My usual frosting, the method I learned from my mother, is the standard American buttercream made with butter, icing sugar, and milk or cream (or, for that matter, orange juice or some other suitable flavoured liquid). Recently, though, I've been doing a fair bit of exploratory baking, trying out new and interesting recipes and techniques, and I decided it was time to try a real buttercream frosting.
Avjewe's writeup tells you how to make buttercream icing with egg yolks, but you can also use egg whites. I prefer this, because having used half a dozen yolks in the cake layers I'm usually looking for a good use for the orphaned whites.
Here's a recipe
4 egg whites
1 c. (190g) white sugar
¼ tsp. cream of tartar
1 lb (450g) very soft unsalted butter
Flavourings and/or colouring as desired
A double boiler
, or a metal bowl set over a saucepan of simmering water
A hand whisk
(a fork probably also works)
A mixer (either stand or handheld), with both whisks and beaters
A large bowl (if you're not using a stand mixer)
Whisk the egg whites, sugar, and cream of tartar together in the top of the double boiler. Heat, whisking occasionally, until the mixture reaches 160°F (71°C). The sugar stops the egg from cooking, and heating pasteurizes it. Heating them both together also prevents the spectacular foam overflow that can result from pouring sugar syrup into beaten egg whites (as I discovered a couple Christmases ago while making nougat - but that's another story).
Once the egg white/sugar mixture has been heated, take it off the flame and pour it into the large bowl (unless, of course, it's already in said bowl). Beat with a whisk (preferably attached to an electric mixer) until it forms stiff peaks. If you're truly hard core, use a hand whisk. I don't have the arm muscles for it.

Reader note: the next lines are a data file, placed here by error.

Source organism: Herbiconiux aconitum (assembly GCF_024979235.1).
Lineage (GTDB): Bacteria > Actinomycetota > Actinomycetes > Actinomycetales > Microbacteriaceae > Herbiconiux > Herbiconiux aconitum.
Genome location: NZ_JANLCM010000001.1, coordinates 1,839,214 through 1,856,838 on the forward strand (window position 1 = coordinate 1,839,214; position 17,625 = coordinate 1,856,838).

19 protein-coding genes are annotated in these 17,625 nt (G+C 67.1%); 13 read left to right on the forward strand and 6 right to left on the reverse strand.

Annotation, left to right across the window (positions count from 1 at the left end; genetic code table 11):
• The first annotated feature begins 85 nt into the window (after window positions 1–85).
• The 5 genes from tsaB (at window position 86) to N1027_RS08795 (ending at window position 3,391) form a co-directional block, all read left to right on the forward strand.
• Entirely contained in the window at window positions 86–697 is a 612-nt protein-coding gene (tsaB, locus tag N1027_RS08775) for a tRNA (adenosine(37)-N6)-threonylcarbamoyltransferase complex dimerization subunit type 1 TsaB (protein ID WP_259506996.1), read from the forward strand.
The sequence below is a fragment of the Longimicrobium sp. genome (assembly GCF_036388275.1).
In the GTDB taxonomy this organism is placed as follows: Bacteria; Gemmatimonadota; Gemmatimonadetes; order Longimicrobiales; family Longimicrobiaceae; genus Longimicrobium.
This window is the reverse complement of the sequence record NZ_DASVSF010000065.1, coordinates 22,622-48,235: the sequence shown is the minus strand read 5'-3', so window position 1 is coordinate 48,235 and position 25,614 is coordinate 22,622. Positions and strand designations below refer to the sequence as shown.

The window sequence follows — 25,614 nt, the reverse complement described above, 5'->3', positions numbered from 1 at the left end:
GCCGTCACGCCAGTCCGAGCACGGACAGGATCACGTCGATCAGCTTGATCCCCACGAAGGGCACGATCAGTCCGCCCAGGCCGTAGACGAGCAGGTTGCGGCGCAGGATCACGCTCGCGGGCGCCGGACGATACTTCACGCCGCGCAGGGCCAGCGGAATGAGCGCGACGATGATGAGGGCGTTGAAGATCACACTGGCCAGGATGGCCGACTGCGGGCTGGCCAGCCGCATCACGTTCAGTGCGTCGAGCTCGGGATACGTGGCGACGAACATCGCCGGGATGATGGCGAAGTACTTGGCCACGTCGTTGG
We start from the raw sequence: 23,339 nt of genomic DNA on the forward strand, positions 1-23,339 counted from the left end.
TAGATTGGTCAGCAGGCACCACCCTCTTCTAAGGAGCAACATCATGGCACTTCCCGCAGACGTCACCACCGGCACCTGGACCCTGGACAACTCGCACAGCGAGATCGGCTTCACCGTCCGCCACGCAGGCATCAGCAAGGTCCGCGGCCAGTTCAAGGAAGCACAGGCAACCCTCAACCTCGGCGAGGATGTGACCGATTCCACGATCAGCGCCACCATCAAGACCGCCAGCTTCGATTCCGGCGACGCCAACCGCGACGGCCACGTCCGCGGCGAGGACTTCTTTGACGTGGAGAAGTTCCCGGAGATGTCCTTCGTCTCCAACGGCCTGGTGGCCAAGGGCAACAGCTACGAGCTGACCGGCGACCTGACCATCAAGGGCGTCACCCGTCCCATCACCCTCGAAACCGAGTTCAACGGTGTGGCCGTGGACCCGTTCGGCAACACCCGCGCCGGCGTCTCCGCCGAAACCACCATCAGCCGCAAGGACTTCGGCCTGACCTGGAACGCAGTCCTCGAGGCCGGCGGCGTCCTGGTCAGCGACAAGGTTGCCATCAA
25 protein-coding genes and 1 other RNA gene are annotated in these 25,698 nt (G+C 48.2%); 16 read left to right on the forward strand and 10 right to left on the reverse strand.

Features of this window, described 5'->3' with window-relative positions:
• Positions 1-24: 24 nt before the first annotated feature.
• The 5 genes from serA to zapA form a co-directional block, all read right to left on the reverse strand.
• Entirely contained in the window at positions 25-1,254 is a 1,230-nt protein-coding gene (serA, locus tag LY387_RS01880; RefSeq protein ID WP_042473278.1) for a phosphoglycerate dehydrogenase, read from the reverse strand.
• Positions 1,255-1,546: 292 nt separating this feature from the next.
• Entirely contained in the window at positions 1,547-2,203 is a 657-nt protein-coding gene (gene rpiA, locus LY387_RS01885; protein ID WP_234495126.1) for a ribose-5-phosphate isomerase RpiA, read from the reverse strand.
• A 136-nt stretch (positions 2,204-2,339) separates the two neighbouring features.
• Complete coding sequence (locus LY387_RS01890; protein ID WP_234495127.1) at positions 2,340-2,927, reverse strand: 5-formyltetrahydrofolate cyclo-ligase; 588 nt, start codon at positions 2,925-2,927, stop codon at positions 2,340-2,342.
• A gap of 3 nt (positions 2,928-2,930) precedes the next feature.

Once the whites are whipped, and the mixture is no longer hot to the touch, switch to ordinary beaters, and start adding the butter. The meringue mixture will fall a bit as the fat gets mixed in, and it may curdle if the butter is too cold. If that happens, keep beating; it will warm up and the icing will smooth out nicely.
At this point, proceed to add any flavours you like and beat them through: a couple teaspoons of vanilla, or perhaps coffee in the form of a tablespoon or two of instant coffee or espresso powder dissolved in the bare minimum of boiling water. Nut flavourings like almond or hazelnut work well too. I'm told fruit purees are good, although I haven't tried (yet). Up to 8 ounces (225g) of melted good chocolate (preferably as dark as possible) is, of course, an excellent option.
Final notes: You'll want to spread this while it's relatively warm; once cooled, it goes quite solid. If you want to keep it chilled to use later, it will need to come back up to room temperature. I'm told this stuff can even be frozen, although I haven't had a reason to try (why freeze frosting for later, when I could be eating cake now?)
Original source joepastry.com,
rewritten by me